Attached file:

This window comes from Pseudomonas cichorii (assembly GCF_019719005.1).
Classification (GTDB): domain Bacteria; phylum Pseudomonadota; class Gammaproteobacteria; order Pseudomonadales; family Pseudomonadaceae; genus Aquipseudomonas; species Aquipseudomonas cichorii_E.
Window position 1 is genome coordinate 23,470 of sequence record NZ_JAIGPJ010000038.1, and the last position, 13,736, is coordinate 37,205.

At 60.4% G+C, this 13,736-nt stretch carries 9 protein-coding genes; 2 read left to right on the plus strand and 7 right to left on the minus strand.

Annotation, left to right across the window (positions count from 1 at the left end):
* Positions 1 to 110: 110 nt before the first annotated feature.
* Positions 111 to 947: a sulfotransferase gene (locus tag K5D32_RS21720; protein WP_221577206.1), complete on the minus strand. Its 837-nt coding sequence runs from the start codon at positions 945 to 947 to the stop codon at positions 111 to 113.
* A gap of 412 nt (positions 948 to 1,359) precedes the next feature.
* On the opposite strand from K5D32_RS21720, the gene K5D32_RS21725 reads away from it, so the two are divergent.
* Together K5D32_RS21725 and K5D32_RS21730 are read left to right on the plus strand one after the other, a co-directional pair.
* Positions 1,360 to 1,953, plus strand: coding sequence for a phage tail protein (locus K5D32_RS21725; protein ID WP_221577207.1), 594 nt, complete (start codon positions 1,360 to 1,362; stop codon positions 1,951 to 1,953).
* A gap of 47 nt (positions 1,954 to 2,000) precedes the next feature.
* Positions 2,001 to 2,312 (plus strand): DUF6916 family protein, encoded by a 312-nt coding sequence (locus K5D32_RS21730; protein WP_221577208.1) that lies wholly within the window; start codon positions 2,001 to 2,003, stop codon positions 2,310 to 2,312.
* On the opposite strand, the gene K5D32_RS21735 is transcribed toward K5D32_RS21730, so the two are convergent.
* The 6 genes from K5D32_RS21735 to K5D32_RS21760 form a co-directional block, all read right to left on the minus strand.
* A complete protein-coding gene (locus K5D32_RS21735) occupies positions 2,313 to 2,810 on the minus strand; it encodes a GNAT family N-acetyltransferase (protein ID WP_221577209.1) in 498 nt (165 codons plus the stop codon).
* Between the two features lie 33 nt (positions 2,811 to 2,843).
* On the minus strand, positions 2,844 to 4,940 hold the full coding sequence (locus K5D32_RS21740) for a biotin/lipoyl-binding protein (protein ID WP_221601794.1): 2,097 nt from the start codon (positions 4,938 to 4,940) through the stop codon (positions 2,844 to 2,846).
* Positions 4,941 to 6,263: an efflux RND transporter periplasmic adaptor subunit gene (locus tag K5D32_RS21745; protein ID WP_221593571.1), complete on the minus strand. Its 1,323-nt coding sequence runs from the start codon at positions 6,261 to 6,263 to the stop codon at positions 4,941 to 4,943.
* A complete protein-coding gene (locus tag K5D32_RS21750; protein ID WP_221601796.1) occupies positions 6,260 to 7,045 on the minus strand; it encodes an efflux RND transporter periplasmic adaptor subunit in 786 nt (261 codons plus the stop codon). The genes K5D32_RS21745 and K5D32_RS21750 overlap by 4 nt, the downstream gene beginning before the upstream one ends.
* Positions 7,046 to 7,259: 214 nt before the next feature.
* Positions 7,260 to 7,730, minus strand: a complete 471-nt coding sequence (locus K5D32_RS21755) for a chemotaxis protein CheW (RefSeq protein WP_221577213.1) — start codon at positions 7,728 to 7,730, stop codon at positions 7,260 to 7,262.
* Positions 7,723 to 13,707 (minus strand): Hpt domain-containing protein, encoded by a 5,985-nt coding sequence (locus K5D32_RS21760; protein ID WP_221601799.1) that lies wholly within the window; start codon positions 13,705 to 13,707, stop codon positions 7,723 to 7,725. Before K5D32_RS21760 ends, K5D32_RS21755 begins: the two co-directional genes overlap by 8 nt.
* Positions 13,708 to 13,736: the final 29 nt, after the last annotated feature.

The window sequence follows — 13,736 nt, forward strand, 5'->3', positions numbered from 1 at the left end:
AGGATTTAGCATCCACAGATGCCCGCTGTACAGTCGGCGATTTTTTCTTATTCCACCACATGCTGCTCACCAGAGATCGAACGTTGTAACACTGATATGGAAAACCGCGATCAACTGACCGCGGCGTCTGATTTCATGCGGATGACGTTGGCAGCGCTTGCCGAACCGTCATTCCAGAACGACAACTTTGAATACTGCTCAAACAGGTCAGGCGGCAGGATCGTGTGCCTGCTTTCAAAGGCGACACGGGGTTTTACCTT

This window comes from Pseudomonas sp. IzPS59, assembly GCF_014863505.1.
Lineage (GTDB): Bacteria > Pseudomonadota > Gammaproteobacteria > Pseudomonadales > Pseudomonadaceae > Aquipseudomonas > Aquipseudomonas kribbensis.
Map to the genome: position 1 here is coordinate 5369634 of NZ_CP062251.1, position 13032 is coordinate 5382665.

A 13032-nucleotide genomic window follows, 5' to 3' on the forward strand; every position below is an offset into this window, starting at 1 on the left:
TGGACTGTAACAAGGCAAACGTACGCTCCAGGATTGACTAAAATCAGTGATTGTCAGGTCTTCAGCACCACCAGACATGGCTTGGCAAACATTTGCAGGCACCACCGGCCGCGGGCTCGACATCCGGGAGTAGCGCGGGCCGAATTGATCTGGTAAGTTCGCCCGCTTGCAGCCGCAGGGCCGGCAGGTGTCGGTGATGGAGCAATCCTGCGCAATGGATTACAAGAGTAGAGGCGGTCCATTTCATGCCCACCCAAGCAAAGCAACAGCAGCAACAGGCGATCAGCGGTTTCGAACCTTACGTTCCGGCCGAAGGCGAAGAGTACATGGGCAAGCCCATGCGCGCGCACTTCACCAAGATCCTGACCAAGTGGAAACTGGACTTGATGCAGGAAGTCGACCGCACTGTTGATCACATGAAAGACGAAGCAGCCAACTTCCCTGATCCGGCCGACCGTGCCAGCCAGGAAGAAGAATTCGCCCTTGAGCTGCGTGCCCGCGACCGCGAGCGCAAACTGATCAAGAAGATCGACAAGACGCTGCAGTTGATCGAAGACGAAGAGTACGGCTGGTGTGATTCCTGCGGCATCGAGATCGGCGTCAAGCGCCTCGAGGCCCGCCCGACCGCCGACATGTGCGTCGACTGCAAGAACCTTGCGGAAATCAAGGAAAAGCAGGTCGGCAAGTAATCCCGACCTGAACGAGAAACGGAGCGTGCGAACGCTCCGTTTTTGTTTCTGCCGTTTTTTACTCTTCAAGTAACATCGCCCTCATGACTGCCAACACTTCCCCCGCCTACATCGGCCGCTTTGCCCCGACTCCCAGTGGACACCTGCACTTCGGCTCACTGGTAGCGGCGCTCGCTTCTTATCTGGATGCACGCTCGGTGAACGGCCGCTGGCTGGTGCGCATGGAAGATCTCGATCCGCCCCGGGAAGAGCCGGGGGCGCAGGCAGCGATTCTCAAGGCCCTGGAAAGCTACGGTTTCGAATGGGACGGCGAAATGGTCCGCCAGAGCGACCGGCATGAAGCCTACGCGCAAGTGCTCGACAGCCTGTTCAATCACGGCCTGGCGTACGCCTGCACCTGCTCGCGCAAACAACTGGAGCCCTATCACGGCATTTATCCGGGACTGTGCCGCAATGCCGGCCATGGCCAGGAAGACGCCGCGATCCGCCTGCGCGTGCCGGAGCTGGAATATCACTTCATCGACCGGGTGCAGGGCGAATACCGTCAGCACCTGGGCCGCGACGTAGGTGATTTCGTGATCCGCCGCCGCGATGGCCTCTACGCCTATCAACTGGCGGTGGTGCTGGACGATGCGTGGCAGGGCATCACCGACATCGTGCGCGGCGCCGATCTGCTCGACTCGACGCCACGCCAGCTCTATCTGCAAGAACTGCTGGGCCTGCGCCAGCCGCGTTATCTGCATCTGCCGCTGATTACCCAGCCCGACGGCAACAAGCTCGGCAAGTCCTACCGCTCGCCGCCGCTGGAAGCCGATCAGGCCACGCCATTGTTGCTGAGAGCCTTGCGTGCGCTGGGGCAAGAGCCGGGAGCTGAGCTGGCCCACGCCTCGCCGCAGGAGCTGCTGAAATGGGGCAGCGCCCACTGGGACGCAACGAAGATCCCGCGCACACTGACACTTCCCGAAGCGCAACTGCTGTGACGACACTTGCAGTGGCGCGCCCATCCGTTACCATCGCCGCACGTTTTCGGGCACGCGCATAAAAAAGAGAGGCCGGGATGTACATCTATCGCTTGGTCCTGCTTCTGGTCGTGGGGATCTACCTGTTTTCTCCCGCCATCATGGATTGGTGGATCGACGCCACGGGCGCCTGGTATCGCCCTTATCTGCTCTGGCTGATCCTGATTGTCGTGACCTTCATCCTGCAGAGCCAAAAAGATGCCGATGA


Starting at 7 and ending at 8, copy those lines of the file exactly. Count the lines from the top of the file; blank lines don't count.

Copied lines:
* Positions 111 to 947: a sulfotransferase gene (locus tag K5D32_RS21720; protein WP_221577206.1), complete on the minus strand. Its 837-nt coding sequence runs from the start codon at positions 945 to 947 to the stop codon at positions 111 to 113.
* A gap of 412 nt (positions 948 to 1,359) precedes the next feature.